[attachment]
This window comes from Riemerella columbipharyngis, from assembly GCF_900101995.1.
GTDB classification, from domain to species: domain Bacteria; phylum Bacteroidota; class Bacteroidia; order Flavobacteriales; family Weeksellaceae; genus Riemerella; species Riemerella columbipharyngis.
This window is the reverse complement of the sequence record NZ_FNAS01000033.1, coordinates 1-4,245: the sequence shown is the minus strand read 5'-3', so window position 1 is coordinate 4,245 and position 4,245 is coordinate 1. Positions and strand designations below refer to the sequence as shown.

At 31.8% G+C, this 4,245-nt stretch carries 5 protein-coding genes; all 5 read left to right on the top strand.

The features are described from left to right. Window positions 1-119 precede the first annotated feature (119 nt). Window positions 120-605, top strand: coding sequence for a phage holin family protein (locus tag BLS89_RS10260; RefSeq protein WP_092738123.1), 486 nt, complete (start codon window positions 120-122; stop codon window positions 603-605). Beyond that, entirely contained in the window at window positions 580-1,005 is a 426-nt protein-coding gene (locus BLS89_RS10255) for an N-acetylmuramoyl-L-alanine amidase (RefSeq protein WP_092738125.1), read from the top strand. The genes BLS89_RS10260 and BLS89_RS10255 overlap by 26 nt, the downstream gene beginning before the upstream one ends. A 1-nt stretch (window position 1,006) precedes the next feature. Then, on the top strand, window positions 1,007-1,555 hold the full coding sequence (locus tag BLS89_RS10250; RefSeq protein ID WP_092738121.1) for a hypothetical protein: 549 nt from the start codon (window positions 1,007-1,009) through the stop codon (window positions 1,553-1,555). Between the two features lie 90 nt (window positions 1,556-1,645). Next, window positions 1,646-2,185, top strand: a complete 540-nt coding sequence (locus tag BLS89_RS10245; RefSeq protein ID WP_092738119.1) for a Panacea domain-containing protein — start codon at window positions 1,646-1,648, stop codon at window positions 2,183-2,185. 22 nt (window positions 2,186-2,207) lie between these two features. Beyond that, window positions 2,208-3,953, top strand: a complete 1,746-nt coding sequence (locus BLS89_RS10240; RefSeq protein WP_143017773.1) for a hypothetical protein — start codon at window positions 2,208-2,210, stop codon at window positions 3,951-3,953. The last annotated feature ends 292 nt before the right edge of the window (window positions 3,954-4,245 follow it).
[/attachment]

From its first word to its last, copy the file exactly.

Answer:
This window comes from Riemerella columbipharyngis, from assembly GCF_900101995.1.
GTDB classification, from domain to species: domain Bacteria; phylum Bacteroidota; class Bacteroidia; order Flavobacteriales; family Weeksellaceae; genus Riemerella; species Riemerella columbipharyngis.
This window is the reverse complement of the sequence record NZ_FNAS01000033.1, coordinates 1-4,245: the sequence shown is the minus strand read 5'-3', so window position 1 is coordinate 4,245 and position 4,245 is coordinate 1. Positions and strand designations below refer to the sequence as shown.

At 31.8% G+C, this 4,245-nt stretch carries 5 protein-coding genes; all 5 read left to right on the top strand.

The features are described from left to right. Window positions 1-119 precede the first annotated feature (119 nt). Window positions 120-605, top strand: coding sequence for a phage holin family protein (locus tag BLS89_RS10260; RefSeq protein WP_092738123.1), 486 nt, complete (start codon window positions 120-122; stop codon window positions 603-605). Beyond that, entirely contained in the window at window positions 580-1,005 is a 426-nt protein-coding gene (locus BLS89_RS10255) for an N-acetylmuramoyl-L-alanine amidase (RefSeq protein WP_092738125.1), read from the top strand. The genes BLS89_RS10260 and BLS89_RS10255 overlap by 26 nt, the downstream gene beginning before the upstream one ends. A 1-nt stretch (window position 1,006) precedes the next feature. Then, on the top strand, window positions 1,007-1,555 hold the full coding sequence (locus tag BLS89_RS10250; RefSeq protein ID WP_092738121.1) for a hypothetical protein: 549 nt from the start codon (window positions 1,007-1,009) through the stop codon (window positions 1,553-1,555). Between the two features lie 90 nt (window positions 1,556-1,645). Next, window positions 1,646-2,185, top strand: a complete 540-nt coding sequence (locus tag BLS89_RS10245; RefSeq protein ID WP_092738119.1) for a Panacea domain-containing protein — start codon at window positions 1,646-1,648, stop codon at window positions 2,183-2,185. 22 nt (window positions 2,186-2,207) lie between these two features. Beyond that, window positions 2,208-3,953, top strand: a complete 1,746-nt coding sequence (locus BLS89_RS10240; RefSeq protein WP_143017773.1) for a hypothetical protein — start codon at window positions 2,208-2,210, stop codon at window positions 3,951-3,953. The last annotated feature ends 292 nt before the right edge of the window (window positions 3,954-4,245 follow it).